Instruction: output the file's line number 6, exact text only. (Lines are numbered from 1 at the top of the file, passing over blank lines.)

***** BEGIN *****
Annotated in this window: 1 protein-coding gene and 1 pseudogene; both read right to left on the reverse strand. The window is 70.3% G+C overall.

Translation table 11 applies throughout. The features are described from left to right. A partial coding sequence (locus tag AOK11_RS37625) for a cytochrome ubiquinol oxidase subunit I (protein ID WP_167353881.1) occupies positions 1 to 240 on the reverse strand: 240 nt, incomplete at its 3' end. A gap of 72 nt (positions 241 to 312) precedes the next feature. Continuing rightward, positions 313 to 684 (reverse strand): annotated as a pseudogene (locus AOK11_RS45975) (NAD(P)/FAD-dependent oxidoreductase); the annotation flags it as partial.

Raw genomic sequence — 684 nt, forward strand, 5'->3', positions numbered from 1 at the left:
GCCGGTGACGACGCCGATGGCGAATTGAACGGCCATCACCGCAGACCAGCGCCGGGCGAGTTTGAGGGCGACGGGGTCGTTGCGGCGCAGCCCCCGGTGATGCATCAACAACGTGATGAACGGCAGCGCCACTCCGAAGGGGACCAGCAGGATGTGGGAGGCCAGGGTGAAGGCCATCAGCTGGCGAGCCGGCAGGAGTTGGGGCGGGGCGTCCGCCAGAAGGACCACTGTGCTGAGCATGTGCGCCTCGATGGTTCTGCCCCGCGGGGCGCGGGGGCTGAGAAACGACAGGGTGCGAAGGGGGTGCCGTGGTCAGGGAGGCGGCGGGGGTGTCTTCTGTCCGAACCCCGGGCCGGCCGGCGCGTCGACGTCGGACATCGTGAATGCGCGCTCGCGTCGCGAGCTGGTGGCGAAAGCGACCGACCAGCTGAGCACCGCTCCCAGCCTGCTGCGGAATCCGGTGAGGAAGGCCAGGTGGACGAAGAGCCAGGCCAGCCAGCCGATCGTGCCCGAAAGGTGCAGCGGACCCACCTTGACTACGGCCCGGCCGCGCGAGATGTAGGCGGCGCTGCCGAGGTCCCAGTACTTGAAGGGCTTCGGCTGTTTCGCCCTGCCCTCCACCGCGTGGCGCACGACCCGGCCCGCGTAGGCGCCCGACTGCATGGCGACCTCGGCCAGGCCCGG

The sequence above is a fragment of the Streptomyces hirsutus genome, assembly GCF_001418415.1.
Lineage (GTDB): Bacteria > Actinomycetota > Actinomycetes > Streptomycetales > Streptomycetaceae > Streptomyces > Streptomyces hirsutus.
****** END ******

Lineage (GTDB): Bacteria > Actinomycetota > Actinomycetes > Streptomycetales > Streptomycetaceae > Streptomyces > Streptomyces hirsutus.